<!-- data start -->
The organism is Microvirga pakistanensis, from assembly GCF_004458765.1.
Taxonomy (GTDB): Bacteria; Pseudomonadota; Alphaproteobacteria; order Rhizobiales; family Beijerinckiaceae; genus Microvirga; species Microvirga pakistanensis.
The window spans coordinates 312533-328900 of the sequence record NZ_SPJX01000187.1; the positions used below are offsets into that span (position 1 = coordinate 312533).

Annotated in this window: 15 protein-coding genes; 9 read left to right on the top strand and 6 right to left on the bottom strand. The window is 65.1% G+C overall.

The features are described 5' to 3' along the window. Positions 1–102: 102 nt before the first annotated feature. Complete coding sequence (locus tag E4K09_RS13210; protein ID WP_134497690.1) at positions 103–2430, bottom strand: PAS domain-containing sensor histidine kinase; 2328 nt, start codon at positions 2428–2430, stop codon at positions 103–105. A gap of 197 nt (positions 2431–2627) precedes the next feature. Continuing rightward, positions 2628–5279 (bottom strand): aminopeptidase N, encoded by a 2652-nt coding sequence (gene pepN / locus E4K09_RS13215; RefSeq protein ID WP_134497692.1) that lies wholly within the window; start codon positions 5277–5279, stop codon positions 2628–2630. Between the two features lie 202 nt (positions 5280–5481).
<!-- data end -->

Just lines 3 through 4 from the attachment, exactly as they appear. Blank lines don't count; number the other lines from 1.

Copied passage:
The window spans coordinates 312533-328900 of the sequence record NZ_SPJX01000187.1; the positions used below are offsets into that span (position 1 = coordinate 312533).

Annotated in this window: 15 protein-coding genes; 9 read left to right on the top strand and 6 right to left on the bottom strand. The window is 65.1% G+C overall.